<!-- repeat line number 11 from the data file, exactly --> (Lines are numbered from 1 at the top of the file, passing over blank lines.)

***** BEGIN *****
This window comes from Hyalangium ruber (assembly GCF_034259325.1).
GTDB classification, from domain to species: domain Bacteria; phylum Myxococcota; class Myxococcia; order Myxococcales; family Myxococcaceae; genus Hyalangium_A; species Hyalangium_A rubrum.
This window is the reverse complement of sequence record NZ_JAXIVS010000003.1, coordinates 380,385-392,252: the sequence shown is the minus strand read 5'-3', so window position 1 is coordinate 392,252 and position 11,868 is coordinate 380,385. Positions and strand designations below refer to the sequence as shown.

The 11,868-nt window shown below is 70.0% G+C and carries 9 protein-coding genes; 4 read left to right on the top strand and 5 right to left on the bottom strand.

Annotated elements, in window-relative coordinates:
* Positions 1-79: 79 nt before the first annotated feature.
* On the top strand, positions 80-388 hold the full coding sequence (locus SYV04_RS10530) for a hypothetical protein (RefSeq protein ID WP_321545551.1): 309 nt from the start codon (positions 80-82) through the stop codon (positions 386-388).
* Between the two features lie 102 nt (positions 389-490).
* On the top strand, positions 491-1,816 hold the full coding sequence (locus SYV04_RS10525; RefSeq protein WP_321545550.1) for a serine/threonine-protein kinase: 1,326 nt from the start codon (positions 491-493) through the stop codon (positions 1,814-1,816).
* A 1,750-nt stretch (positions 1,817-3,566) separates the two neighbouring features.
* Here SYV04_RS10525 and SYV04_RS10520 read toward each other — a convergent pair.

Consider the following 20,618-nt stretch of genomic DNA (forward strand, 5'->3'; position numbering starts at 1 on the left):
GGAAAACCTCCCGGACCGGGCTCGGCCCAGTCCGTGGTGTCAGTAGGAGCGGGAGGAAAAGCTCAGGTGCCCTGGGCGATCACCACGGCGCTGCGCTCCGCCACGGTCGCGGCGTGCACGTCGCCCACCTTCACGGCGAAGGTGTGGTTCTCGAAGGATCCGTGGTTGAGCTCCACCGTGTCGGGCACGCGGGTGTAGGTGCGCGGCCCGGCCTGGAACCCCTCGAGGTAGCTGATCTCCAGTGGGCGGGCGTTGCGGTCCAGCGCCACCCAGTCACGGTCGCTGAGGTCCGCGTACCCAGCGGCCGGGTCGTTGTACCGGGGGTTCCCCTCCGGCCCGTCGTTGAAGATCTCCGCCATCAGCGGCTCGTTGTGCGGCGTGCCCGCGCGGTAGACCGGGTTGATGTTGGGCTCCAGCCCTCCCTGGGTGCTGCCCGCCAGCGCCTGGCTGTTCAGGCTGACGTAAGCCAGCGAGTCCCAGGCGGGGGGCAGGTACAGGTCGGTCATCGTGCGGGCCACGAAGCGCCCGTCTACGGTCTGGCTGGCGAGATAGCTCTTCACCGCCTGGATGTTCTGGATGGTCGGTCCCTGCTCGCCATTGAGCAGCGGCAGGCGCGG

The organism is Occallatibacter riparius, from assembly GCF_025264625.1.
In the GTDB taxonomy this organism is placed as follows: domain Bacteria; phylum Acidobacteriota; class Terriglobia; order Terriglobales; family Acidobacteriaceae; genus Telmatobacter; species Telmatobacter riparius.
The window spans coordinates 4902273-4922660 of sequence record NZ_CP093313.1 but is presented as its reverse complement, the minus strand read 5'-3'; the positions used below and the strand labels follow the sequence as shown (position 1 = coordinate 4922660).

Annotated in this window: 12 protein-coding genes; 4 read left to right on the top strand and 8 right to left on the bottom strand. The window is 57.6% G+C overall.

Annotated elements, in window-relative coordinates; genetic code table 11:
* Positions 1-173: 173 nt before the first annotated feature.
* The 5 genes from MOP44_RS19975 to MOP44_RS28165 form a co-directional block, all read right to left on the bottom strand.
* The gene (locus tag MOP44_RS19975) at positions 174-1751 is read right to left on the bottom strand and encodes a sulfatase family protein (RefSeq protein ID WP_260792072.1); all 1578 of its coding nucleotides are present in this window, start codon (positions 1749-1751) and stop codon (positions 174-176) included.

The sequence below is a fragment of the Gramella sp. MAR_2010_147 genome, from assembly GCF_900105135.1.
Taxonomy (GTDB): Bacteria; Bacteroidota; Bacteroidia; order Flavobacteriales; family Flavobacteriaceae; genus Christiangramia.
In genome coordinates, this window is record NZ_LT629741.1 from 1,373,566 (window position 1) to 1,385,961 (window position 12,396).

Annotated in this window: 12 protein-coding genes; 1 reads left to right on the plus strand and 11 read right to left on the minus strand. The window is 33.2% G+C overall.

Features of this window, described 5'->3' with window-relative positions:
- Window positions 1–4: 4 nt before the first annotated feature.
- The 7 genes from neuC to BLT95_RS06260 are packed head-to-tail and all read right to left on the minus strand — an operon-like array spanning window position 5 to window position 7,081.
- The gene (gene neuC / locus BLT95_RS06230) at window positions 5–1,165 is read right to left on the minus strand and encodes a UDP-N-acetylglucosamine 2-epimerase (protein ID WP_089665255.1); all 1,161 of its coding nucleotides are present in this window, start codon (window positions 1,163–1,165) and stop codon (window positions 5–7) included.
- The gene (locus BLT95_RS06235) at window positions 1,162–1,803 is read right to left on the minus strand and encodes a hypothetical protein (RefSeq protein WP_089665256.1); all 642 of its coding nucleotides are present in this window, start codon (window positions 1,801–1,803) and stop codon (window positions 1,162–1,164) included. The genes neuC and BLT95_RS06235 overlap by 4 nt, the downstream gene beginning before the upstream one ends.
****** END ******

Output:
* Here SYV04_RS10525 and SYV04_RS10520 read toward each other — a convergent pair.